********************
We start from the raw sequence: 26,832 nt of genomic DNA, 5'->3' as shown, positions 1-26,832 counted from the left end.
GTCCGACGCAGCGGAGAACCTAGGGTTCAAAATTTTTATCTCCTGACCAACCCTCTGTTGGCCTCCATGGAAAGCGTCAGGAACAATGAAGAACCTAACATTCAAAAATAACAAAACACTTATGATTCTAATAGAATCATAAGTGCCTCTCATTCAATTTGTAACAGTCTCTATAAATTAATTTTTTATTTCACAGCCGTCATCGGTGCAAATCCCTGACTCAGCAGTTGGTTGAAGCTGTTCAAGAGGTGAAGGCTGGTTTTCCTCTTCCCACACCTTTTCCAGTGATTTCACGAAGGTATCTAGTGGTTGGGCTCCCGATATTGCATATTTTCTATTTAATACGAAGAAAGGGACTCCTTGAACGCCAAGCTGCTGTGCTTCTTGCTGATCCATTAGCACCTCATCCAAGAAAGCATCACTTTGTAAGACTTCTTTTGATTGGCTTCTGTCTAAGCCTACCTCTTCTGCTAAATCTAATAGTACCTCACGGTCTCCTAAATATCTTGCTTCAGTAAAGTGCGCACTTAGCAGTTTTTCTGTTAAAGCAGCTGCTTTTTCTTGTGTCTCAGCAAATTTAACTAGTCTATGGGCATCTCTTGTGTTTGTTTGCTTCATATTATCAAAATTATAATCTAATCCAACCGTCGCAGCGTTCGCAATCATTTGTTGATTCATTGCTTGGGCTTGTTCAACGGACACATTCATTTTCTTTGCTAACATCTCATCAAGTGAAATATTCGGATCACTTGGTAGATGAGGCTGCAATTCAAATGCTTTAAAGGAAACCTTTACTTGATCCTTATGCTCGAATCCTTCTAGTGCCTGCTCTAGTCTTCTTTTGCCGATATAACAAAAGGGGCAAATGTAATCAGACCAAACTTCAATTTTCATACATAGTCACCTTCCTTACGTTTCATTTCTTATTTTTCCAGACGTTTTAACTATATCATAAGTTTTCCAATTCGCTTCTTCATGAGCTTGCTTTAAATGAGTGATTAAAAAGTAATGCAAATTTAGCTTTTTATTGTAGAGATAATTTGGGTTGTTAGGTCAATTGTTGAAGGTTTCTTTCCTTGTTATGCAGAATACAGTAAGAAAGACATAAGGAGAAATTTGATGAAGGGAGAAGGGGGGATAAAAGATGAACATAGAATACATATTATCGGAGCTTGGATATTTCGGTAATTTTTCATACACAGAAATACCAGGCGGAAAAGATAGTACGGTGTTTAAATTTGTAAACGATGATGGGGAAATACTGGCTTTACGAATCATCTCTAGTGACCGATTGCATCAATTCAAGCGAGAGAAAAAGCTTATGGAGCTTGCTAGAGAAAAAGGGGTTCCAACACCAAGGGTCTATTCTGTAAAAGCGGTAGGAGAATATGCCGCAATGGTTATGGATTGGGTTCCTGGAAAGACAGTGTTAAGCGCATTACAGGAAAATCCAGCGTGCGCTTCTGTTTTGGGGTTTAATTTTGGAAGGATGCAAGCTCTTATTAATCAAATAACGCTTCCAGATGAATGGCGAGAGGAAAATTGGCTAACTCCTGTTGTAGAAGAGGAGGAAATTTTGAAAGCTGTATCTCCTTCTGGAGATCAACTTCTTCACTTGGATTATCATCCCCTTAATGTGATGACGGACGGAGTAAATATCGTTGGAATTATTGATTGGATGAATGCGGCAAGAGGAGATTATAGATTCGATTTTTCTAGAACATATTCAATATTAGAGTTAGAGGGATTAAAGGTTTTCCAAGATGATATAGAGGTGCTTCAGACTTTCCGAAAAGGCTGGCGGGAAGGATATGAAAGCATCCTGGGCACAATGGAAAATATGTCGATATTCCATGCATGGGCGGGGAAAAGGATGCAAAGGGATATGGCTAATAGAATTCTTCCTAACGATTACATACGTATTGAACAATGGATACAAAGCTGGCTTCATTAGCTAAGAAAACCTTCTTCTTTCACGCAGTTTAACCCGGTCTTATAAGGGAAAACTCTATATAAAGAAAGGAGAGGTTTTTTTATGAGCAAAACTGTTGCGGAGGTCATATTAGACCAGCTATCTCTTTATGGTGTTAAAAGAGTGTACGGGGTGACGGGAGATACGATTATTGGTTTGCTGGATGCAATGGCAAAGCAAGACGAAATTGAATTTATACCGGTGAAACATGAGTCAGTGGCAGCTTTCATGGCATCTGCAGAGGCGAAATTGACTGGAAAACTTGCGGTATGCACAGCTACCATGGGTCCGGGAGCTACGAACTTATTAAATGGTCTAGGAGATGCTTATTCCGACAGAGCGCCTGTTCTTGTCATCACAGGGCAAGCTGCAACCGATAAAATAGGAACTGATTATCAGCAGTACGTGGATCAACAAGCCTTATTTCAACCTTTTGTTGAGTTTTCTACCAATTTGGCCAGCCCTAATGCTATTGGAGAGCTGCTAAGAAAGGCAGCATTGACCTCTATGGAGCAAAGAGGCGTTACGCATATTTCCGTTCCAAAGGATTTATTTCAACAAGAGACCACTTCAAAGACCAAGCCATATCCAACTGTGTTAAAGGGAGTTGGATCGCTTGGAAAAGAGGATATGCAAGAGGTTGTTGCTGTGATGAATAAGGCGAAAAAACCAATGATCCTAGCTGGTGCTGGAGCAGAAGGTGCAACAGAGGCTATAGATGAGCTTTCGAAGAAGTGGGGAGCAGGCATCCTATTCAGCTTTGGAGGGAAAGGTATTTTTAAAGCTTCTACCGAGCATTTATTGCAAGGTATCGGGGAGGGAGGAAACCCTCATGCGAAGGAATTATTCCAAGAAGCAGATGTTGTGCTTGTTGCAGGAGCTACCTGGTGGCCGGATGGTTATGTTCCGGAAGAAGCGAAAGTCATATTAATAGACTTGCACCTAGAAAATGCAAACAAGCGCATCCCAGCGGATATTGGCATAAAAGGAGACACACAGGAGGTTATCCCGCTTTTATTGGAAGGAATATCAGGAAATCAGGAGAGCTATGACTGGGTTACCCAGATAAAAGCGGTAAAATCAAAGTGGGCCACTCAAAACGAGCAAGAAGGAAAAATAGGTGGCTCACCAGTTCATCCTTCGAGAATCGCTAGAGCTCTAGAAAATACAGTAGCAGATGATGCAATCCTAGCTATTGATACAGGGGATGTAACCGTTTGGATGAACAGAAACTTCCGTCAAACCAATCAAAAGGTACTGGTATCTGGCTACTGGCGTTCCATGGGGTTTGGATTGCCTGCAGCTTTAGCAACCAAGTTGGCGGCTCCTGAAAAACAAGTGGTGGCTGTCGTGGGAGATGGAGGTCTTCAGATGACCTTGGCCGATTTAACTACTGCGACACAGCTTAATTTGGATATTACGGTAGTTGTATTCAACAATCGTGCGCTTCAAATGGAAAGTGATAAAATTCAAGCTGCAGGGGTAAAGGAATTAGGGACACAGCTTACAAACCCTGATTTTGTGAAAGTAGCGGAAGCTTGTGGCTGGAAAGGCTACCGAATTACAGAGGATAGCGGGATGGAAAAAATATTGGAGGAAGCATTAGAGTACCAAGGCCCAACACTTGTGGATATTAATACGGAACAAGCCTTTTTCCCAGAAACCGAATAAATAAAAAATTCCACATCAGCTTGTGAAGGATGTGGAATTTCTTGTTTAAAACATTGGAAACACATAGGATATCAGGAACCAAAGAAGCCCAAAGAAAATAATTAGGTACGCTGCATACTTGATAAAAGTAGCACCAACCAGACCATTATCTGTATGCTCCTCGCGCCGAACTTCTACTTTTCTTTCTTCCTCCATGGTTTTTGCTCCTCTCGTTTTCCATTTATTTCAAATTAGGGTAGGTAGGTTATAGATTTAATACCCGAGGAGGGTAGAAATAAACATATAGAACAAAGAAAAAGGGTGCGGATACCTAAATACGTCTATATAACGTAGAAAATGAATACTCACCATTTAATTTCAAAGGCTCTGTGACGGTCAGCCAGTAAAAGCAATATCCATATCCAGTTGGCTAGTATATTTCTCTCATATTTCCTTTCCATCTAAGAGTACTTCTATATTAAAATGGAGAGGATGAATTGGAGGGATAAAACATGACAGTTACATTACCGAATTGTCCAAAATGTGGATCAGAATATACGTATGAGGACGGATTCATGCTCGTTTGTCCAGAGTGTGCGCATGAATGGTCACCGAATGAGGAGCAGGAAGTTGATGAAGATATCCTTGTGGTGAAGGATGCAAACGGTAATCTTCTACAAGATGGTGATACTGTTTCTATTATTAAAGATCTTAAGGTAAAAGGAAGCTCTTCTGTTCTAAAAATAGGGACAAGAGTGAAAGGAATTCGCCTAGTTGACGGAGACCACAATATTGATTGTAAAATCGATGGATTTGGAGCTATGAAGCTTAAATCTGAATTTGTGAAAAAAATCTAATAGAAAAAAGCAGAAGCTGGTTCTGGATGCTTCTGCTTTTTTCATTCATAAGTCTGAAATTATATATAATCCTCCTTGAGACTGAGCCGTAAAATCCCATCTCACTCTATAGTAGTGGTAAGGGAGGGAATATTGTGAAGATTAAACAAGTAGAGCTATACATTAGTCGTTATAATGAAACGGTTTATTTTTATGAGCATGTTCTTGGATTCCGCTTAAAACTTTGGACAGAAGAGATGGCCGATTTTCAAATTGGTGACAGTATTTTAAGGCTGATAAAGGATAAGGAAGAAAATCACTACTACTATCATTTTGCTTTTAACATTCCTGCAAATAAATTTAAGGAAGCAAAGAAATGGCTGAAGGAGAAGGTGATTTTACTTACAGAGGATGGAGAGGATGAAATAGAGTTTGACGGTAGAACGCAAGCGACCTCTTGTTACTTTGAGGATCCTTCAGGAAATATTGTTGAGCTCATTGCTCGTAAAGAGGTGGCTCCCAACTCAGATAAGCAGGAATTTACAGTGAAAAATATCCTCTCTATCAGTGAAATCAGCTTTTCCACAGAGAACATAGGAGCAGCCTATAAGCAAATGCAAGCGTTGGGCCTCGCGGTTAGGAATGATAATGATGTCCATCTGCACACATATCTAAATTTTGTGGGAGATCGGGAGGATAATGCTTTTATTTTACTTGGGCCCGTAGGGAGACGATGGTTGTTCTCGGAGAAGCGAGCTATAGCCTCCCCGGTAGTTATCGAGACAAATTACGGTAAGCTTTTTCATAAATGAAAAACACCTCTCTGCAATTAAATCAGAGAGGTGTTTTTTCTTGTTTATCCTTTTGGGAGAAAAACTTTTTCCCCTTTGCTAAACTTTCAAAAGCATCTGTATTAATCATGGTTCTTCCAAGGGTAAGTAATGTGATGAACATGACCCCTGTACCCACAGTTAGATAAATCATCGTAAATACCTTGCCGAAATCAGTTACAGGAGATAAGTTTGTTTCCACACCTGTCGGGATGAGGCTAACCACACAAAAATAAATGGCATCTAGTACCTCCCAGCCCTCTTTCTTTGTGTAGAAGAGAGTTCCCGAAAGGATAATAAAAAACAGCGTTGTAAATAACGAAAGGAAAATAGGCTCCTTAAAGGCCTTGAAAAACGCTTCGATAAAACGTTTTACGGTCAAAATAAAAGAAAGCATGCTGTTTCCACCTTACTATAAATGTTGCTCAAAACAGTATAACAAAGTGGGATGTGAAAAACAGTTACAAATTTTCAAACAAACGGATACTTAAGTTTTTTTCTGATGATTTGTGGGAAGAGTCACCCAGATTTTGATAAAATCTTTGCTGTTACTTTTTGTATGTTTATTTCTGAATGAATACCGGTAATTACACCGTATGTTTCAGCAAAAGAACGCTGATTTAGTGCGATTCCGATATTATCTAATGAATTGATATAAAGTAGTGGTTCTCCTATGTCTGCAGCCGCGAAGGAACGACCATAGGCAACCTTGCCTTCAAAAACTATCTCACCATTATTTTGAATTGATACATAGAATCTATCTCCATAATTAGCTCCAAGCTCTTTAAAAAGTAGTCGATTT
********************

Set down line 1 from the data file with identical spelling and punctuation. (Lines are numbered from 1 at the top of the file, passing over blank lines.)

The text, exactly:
We start from the raw sequence: 26,832 nt of genomic DNA, 5'->3' as shown, positions 1-26,832 counted from the left end.